Adds Val: “Also, wolves released on islands in coastal Alaska completely cleaned up on deer, then turned to catching seals that had hauled out – and then starved to death! Every one. As opportunists they will in coastal areas search beaches for edibles. No wonder they are circumpolar and highly resilient to prosecution!”

Good Alcohol and Unconventional Greens

But there is still a lot of spirit, in every sense, out there to combat those who would control our every move. Brit blogger Raedwald muses on anti- drinking activists who would not allow us to teach our children to drink sanely (Peculiar? Odious? Would that not have jailed Libby and I for many joyous evenings in your youth?):

“… The French would snort, the Spanish giggle and the Italians shrug. Even the Germans would blow a little Teutonic toot through pursed lips.

“And now another thought has flicked through my mind. If the meddling witch from Alcohol Concern who spoke on R4’s ‘Today’ earlier was mashed, fermented and distilled, aged in an oak cask with wormwood and scorpion tails, and bottled, what would the taste be? Bitter, no doubt. A hidden spiteful sting, perhaps not unpleasant if well diluted. A few drops then, in a Paris goblet, well swilled round to coat the glass, before half a gill of good Plymouth Gin is added. That would be perfect.”

Meanwhile, the inimitable Michael Blowhard has a a long post on contrarian “non- Gore” environmentalism, everything from free- market types to bioregionalists, anarchists, Slow Food, and even Ducks Unlimited. Read The Whole Thing plus links, please, for alternatives to top- down Statist command and control.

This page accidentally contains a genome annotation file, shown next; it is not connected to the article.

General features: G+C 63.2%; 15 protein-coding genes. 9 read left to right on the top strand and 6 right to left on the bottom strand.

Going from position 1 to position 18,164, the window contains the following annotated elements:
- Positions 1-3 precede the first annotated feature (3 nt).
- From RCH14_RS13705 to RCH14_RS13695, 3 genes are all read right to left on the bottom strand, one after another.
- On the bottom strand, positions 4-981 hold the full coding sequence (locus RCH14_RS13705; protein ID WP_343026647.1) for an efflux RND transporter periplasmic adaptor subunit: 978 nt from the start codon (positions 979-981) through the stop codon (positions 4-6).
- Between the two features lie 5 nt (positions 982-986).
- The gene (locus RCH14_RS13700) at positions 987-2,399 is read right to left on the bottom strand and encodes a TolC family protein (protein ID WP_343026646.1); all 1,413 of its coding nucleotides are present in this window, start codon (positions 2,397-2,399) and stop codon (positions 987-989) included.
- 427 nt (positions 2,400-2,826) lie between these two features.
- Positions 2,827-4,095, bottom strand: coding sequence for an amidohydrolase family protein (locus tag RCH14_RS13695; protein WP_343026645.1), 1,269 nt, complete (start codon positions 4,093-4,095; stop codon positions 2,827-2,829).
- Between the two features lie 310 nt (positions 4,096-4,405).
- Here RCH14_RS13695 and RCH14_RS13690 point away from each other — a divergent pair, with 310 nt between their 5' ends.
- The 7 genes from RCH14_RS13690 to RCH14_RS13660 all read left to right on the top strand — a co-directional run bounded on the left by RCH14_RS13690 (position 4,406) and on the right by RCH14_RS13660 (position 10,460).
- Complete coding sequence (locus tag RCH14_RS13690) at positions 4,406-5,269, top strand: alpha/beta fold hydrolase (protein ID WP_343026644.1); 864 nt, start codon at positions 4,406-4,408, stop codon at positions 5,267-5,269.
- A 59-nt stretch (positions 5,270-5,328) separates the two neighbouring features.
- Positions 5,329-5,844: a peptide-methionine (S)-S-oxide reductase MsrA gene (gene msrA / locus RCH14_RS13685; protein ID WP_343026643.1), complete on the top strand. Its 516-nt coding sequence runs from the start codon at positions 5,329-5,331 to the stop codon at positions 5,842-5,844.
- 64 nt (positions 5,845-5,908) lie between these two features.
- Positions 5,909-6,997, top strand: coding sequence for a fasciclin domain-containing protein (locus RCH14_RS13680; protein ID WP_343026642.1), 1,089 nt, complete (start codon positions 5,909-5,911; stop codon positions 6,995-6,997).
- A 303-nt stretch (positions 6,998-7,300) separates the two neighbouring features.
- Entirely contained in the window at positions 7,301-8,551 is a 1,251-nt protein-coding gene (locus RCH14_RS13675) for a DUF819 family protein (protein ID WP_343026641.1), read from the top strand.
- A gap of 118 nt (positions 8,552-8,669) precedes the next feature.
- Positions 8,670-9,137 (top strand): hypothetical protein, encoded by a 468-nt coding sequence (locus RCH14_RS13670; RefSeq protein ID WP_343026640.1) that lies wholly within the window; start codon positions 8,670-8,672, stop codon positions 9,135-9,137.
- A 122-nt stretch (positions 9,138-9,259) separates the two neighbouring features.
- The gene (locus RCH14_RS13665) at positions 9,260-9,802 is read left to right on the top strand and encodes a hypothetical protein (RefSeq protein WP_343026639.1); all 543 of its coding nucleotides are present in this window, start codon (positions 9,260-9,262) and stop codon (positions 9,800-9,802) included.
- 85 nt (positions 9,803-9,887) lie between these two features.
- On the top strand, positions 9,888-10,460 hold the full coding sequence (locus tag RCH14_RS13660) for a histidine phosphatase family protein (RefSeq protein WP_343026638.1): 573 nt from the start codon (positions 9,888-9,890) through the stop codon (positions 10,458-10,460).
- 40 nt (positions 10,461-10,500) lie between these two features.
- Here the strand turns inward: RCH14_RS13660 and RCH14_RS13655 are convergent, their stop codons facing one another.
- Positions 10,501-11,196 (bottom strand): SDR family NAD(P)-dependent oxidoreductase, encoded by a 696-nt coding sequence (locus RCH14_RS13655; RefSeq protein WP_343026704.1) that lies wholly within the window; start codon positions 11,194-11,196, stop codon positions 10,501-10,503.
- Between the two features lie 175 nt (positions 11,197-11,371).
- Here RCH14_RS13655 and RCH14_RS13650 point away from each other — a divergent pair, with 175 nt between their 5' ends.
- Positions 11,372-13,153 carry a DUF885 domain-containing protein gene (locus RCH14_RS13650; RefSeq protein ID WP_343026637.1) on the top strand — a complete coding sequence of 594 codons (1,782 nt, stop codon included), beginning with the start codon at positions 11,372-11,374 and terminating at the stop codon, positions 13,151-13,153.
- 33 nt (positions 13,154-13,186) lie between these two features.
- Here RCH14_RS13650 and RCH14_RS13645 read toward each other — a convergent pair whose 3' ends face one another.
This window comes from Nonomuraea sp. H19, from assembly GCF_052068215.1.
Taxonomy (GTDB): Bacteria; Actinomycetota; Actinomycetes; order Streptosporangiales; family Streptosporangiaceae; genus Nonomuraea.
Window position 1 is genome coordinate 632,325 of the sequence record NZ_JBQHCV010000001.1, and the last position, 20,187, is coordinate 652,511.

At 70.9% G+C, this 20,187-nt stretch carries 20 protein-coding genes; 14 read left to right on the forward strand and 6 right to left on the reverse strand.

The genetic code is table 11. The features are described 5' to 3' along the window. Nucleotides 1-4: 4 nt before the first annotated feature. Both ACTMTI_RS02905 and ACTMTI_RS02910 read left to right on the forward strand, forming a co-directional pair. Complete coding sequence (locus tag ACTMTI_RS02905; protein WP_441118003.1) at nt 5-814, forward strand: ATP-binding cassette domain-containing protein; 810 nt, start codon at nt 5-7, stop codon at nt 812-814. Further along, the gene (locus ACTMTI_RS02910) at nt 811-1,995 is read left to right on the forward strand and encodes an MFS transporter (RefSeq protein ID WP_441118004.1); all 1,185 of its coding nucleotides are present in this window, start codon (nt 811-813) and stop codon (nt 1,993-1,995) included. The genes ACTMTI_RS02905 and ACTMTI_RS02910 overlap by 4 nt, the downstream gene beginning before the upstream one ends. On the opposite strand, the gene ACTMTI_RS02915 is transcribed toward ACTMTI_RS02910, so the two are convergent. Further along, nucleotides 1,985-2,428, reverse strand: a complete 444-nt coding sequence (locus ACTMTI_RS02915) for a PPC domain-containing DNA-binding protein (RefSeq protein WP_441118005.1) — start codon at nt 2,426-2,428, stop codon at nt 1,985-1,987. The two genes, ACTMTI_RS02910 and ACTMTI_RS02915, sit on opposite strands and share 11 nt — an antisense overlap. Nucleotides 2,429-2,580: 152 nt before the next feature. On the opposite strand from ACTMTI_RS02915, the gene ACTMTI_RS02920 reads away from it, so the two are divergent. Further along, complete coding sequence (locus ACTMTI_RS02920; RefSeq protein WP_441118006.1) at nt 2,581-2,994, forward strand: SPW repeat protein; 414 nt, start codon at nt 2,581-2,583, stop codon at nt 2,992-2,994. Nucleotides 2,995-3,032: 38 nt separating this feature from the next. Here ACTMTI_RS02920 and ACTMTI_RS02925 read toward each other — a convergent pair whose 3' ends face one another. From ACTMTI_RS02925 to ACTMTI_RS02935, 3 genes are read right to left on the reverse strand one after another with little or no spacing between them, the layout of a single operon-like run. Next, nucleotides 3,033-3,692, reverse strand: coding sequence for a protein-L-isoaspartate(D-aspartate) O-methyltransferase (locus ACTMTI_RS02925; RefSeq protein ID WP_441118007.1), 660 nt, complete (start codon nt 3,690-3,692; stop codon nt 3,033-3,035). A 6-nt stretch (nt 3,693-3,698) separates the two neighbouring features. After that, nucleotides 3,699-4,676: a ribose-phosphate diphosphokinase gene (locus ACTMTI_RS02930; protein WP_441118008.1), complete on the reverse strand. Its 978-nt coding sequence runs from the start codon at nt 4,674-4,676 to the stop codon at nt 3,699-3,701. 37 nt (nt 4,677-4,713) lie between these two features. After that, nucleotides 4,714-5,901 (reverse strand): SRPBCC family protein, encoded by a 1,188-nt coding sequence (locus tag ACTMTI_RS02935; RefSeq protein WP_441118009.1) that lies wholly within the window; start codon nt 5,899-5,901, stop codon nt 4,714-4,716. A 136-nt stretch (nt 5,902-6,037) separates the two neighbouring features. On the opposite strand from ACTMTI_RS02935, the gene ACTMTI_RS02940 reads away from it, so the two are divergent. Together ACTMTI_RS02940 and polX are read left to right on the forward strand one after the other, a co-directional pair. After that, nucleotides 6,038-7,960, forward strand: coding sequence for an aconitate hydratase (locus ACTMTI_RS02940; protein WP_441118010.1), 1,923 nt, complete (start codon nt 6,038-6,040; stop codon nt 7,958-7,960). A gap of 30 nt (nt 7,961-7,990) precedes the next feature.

A quote:

“I’ve spent bunches of time exploring the eco-world, and I can testify that eco-people and eco-orgs come in all kinds of flavors. There are people who really like ducks and trees lots better than humans, for instance. (I feel that way myself sometimes.) There are one-issue people — people who are doing what they can to protect manatees, or coral, or local forests. (God bless ’em.) There are far-out radicals who want the midwest to be declared a grass-and-buffalo preserve, and who argue that we need to create nature-corridors to reconnect the “natural” parts of the country. (They make remarkably convincing arguments for this, IMHO. Plus I often simply like the bioregional eco-anarchy people a whole lot.) And there are people like Bjorn Lomborg, who’s eco but realistic. (I think he’s great too, if not the final word on anything.)”

Bee Crisis

.. and a little barking lunacy just for fun. As anyone environmentally concerned knows, domestic honeybees are disappearing. Here is a detailed and balanced view of the problem.

While I agree that Africanized bees– present here– are overhyped as a danger (and may well be a source of mite- resistant genes) the native pollinators may be under different stresses in some areas. See this fascinating book for details.

And then– well, you can expect madness when Vegans get into the act.